• 14th Avenue West, from Highway 118 (old Highway 78) to Sixth Street West. (This street is "is where you come off the highway at the Nazarene church and then if you skip ahead on the other side of the ballparks," he said.)
• 14th Avenue West, from 10th Street West and Old Russellville Road.
• 14th Avenue West, from 22nd Street West to Highway 69.
• 19th Street West, from 18th Avenue to 10th Avenue. (The roads on the list from 19th Street to 25th Street are collectors in a way for the West Jasper area.)
• 20th Street West, from 18th Avenue to 10th Avenue.
• 21st Street West, from the city limits to 15th Avenue West.
• 21st Street West, from 15th Avenue West to Highway 69.
• 22nd Street West, from a dead end to Highway 69.
• 25th Street West, from Highway 69 to Highway 269.
• 36th Avenue NE (the first section of what some call Blackwell Dairy Road, by Walker Baptist Medical Center), from Third Street NE to Highway 78.
• Blackwell Dairy Road (north portion), from Arkadelphia Road to the city limits, which stop when one goes past Blackwell Estates.
• Blackwell Dairy Road (south portion), from Meadow Way to Third Street NE.
• Crescent Circle Drive from South Lowell Road to the creek, 1,500 feet south of South Lowell. Matthews said, "We're doing about half of that. The eastern end is in really bad shape."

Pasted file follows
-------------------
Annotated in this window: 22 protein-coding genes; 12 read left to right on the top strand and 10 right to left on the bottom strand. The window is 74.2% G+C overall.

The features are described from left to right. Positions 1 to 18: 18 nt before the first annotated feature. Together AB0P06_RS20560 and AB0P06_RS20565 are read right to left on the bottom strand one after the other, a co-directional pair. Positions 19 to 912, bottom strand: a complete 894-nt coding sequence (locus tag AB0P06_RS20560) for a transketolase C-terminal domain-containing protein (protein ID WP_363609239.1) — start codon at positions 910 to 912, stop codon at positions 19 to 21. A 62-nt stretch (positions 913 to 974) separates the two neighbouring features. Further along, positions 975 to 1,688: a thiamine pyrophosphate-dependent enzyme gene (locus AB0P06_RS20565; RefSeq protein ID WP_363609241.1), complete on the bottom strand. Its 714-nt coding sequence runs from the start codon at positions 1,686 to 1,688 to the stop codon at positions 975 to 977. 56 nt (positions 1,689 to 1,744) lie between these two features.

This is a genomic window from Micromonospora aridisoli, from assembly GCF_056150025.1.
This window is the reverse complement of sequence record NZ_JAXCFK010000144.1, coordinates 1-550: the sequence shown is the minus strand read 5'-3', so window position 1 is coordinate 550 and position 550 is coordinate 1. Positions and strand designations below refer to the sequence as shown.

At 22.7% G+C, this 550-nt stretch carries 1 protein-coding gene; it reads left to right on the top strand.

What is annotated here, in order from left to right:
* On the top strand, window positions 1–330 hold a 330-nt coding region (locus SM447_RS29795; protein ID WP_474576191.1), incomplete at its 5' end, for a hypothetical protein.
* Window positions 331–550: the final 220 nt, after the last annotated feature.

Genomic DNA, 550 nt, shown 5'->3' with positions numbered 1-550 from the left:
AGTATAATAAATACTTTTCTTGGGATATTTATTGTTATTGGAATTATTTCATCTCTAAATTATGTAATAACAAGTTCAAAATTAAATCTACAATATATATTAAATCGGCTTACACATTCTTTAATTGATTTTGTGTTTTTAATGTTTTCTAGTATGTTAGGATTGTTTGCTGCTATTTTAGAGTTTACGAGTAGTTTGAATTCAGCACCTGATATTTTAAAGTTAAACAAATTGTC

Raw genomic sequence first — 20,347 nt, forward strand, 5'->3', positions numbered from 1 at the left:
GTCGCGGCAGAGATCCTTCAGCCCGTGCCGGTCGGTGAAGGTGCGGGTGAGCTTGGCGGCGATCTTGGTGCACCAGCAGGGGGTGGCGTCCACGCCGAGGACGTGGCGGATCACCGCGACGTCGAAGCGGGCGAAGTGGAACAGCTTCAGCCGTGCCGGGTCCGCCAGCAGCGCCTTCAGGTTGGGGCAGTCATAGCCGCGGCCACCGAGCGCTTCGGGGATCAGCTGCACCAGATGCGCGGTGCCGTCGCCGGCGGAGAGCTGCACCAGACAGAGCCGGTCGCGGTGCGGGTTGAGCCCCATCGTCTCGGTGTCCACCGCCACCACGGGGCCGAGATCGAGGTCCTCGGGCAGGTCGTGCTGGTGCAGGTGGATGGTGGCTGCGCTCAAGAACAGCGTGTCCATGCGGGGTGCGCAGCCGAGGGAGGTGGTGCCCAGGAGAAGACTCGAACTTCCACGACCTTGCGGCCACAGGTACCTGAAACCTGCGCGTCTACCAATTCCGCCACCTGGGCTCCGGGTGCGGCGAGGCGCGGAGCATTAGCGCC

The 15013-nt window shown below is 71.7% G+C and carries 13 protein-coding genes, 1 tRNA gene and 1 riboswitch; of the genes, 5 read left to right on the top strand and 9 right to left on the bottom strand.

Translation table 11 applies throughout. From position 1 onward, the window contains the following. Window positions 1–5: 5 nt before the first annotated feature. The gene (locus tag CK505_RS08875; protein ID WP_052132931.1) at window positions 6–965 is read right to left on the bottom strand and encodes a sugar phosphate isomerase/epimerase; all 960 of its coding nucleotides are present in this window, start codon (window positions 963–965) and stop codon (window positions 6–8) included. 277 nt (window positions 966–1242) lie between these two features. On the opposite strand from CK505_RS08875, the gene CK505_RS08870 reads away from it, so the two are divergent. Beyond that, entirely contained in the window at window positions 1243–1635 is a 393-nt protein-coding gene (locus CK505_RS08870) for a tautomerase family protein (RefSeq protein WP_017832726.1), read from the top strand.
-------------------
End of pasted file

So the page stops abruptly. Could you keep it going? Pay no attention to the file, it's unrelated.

• Heritage Drive, the second drive into Heritage Hills, from North Walston Bridge Road to Pawnee Circle. Matthews said it is "in bad shape."
• Meadowview Circle, from Meadowview Drive to dead end. This is a subdivision area off Old Birmingham Highway, once one leaves from Industrial Boulevard.
• Meadowview Drive, along the Old Birmingham Highway. This is a subdivision area off Old Birmingham Highway, once one leaves from Industrial Boulevard.
• New Prospect Road, from Brakefield Dairy Road to Highway 5.
• Shades Cliff Road, from the address at 1020 to the end of the roadway, in the Heritage Hills area.
• Snoddy Chappel Road, from Brakefield to Highway 5. This cut-through road is on the western end of Jasper, near North Jasper Nazarene.
• West Gamble Drive, from Landfill Drie to 5 Gamble Road. "That is the road to the landfill," Matthews said.